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DLANC: Is All Press Good Press?

By Eric Richardson
Published: Saturday, January 08, 2005, at 04:43PM

The new issue of the Downtown News is out, and the lead story (at least online... I haven't picked up a paper copy yet) is titled "Success and Growing Pains: The Downtown Neighborhood Council Learns That It's Hard to Escape the Politics." At first I wanted to blast the piece as negative to DLANC, but I'm not going to do that. It's not really a bad piece; author Chris Coates is routinely at the DLANC board meetings and I think he has a good feel for what he's writing about. That said, the article feels to me a bit sensational, making good reading but not really telling the whole story. Click read more to get a more in-depth breakdown...

I have to start off by disagreeing with the opening of the piece's second section ("Delays and Committees"). Chris writes that

DLANC's December board meeting was typical. Fifteen minutes after it was scheduled to start, board president Brady Westwater was still waiting for a quorum of 14 members. "They all said they were coming," remarked Westwater as he paced about the Department of Water and Power's cafeteria, where meetings are held the second Tuesday of every month (the next one takes place Jan. 11). The meeting finally began 30 minutes late.

It's disingenuous to claim that meetings routinely must wait for a quorum. Meetings do indeed often start a few minutes late, and some board members do indeed run later than others, but of the meetings I have attended December was the only one to be forced to delay business until a quorum was reached.

He then makes some very valid points on organizational issues. Absolutely we need better minutes, and as he notes the hiring of a professional minute taker will go a long way toward making that happen. The delay that Chris notes doesn't seem to me to be DLANC's fault. I don't know all the details, but as I understand it it's been hard to just find interested candidates. I also note that the agenda for DLANC's Jan 11 meeting includes

12: Consideration and possile (sic) action of taping Board Meeting and having the Board Secretary only records motions and votes on motions in the minutes until a recording secretary is hired.

Brady's claim that individual votes can't be produced because of unanimous approvals does hold water. I can think of only one time in the last months where members were asked their vote individually. Most votes go on record as passing unanimously, with abstentions noted.

The DLANC website did take a long time to get done, but as someone with experience in web development I can understand that. I remember occasions when it has taken me months to get contract work done to the client's liking, and those were in situations where the other party had a vested financial interest in getting the job done. Here we have DLANC -- a group of very part-time representatives -- working with a developer who I'm sure wasn't exactly getting top-dollar for doing this work. From what I've seen I think the result is good, though in any sort of an operation featuring changing content the important part is less how you start and more how you continue to utilize the infrastructure you create.

And then we get to the items having to do with the Arts committee, namely Gallery Row and the LA Art Festival (referred to as L'art, since renamed). Gallery Row's inception did highlight issues having to do with needing to constantly bring issues back to the DLANC meetings; at the December meeting Kjell talked about how hard it was to do Gallery Row planning when each change in literature needed to return to DLANC for approval. There are stages at which the organizational structure for an idea or an event must be given free reign to move fast and hard, without having to constantly ask for permission. That's why I was in favor of letting the idea of LA Art Fest spin off into its own non-profit. First because it eliminated fund-raising problems that are systemic to LA's neighborhood council system (namely, you can't do it yourself). But secondly because it gave the Festival planners the freedom to go off and do what needed to be done. I, as a member of the Arts committee, understand their goals and their heart. I don't need to vote on each piece of literature they choose to distribute. In fact I don't want to do so; I want to give them the freedom to go out and do cool things. As it stands the neighborhood council cannot officially create non-profits, so letting those who have been involved in the planning do so and come back to us seems to be the best way to accomplish good things in the midst of an imperfect system.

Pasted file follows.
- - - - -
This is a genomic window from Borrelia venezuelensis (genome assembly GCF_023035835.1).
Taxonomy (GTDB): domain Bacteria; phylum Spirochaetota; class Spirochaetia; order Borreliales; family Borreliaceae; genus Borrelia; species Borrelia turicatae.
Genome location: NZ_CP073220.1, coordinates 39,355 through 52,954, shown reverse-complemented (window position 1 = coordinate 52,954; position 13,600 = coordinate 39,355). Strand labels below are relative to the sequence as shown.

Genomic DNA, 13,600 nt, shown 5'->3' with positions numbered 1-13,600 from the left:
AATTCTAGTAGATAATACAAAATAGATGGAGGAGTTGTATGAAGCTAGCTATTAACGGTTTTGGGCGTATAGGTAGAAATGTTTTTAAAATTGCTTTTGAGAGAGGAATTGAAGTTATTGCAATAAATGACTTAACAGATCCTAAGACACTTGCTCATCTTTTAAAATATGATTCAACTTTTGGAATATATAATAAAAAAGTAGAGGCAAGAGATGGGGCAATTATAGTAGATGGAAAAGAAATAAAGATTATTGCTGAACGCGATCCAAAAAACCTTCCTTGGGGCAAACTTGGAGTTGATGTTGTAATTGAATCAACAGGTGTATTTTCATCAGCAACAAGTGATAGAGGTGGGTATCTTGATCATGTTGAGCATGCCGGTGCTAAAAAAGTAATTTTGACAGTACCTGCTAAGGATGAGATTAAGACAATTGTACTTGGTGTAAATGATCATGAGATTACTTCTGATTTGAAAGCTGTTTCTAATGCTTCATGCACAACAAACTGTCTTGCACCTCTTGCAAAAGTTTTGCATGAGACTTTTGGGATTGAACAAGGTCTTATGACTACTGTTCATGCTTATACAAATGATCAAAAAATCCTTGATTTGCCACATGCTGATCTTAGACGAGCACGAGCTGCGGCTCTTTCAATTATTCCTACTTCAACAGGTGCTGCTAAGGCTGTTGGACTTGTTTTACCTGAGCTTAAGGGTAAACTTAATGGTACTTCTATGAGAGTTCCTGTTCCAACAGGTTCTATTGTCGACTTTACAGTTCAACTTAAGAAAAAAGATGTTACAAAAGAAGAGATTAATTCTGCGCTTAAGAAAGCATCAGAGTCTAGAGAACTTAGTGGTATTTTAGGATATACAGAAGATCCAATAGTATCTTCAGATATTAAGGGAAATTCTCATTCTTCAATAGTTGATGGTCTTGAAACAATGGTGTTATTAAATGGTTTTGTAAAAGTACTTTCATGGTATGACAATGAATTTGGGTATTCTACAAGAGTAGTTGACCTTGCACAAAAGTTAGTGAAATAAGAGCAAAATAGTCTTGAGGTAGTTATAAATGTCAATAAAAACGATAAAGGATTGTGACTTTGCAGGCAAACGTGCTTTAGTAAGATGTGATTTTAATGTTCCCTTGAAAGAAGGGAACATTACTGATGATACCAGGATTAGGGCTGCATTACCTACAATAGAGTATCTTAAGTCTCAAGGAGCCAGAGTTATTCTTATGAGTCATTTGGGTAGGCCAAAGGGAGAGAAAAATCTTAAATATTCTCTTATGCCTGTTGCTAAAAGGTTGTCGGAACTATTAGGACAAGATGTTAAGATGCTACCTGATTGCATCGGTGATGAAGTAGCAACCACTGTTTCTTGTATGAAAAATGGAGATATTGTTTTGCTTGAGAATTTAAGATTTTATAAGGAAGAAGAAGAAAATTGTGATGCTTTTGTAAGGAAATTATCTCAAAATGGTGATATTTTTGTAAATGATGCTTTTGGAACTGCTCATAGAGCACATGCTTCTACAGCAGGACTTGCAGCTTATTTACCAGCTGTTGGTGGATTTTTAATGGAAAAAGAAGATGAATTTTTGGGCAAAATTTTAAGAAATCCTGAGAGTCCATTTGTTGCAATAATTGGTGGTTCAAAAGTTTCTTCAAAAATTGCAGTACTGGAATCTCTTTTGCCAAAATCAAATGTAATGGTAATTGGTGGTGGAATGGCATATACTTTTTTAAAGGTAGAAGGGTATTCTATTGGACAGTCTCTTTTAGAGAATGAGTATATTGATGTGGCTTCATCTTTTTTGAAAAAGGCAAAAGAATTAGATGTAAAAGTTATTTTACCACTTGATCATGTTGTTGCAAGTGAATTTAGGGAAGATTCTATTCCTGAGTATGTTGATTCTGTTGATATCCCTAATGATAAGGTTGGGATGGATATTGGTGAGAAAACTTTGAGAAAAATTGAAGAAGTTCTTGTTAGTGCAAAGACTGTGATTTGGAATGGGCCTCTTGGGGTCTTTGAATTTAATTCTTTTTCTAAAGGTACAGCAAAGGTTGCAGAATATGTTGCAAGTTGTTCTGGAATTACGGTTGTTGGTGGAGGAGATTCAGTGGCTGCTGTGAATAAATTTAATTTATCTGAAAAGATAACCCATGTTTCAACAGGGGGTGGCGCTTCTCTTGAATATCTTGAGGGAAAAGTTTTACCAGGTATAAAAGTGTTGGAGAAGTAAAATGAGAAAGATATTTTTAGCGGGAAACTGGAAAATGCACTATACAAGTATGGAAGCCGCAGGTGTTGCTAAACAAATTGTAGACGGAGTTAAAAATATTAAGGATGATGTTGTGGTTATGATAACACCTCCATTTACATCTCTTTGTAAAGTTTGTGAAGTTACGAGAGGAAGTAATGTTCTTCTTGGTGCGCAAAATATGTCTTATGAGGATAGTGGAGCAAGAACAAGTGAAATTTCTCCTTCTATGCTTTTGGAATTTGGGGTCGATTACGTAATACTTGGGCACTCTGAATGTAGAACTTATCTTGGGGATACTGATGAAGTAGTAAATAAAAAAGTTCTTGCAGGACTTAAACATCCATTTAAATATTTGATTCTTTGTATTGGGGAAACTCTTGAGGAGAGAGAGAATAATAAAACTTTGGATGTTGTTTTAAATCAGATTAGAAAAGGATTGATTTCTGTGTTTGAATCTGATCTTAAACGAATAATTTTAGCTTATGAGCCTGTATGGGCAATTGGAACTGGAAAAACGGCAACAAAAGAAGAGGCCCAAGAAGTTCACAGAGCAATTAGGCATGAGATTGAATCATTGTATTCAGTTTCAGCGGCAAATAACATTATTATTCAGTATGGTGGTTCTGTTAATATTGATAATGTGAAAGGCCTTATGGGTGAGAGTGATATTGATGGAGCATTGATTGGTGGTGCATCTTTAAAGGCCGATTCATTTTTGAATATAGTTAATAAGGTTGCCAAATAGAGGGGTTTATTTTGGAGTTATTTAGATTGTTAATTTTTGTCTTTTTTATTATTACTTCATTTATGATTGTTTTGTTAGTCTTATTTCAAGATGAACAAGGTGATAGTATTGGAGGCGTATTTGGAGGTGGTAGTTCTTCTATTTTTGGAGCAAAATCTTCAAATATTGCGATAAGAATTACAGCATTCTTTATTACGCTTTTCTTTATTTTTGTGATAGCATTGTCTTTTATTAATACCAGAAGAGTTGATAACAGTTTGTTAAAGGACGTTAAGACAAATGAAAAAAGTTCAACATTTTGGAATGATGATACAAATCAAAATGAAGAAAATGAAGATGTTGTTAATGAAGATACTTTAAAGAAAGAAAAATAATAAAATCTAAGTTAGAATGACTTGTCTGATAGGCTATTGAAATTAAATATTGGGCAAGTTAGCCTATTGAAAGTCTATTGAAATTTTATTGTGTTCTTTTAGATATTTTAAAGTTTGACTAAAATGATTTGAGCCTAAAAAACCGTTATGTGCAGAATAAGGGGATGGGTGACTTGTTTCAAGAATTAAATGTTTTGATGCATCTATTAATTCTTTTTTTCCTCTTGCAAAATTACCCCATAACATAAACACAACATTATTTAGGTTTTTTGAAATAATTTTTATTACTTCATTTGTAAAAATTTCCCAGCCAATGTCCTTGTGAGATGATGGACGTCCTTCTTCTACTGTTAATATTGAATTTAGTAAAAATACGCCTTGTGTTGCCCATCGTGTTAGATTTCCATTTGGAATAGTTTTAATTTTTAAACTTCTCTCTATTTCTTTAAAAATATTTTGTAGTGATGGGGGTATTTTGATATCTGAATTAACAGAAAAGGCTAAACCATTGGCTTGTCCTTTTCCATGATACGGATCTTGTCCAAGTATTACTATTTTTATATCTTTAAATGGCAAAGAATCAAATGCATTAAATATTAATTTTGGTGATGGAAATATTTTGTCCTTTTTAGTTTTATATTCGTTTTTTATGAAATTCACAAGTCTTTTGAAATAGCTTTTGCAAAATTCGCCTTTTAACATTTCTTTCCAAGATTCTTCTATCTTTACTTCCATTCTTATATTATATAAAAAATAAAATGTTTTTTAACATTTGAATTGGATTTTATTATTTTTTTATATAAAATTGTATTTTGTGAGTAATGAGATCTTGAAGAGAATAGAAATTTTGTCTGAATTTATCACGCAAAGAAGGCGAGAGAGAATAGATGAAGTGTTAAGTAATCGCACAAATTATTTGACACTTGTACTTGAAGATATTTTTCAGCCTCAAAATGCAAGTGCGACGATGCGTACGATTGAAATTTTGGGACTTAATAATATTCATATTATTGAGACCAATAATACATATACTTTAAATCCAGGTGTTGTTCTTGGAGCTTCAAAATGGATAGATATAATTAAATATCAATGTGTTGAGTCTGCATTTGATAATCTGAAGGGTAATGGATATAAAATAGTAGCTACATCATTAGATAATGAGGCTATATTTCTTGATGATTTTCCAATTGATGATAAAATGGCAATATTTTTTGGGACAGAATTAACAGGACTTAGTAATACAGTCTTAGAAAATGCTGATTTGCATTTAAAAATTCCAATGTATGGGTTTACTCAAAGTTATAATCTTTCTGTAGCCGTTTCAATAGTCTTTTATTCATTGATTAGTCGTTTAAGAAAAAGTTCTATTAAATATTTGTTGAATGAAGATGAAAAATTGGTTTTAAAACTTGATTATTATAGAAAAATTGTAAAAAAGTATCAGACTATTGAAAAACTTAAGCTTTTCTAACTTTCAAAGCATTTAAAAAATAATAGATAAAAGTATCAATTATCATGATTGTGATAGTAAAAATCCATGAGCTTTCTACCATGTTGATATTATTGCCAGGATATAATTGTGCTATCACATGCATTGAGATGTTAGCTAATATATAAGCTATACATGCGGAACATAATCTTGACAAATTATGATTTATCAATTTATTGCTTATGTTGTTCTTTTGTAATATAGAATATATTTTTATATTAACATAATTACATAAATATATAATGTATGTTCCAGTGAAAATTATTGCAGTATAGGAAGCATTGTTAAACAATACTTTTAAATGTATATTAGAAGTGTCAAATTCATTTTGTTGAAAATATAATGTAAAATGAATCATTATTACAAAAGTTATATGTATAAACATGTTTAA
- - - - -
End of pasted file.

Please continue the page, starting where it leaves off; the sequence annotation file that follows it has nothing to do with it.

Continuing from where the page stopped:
I've read some interesting discussions lately concerning Robert's Rules of Order. Until I got to DLANC I think my only exposure to them might have been a debate class at USC. I think we do at times get to bound up in the protocol and letter of the law, but I would say that this happens far more than it would if neighborhood council representatives were required to take a class that introduced them to the practical implementation of the rules. I don't think Robert's the villain here: it's more a case where too many people know just enough of him to be dangerous, but not enough to be useful.

Update (10:30pm): I thought more over the last few hours and decided to change up my opening a bit. Here's what I originally had:

All in all it's a good piece; author Chris Coates is routinely at the DLANC board meetings and I think he has a good feel for what he's writing about. It would be tempting to blast the piece as negative to DLANC, but I really don't think it is. I think it's fair. Click read more to get a more in-depth breakdown...


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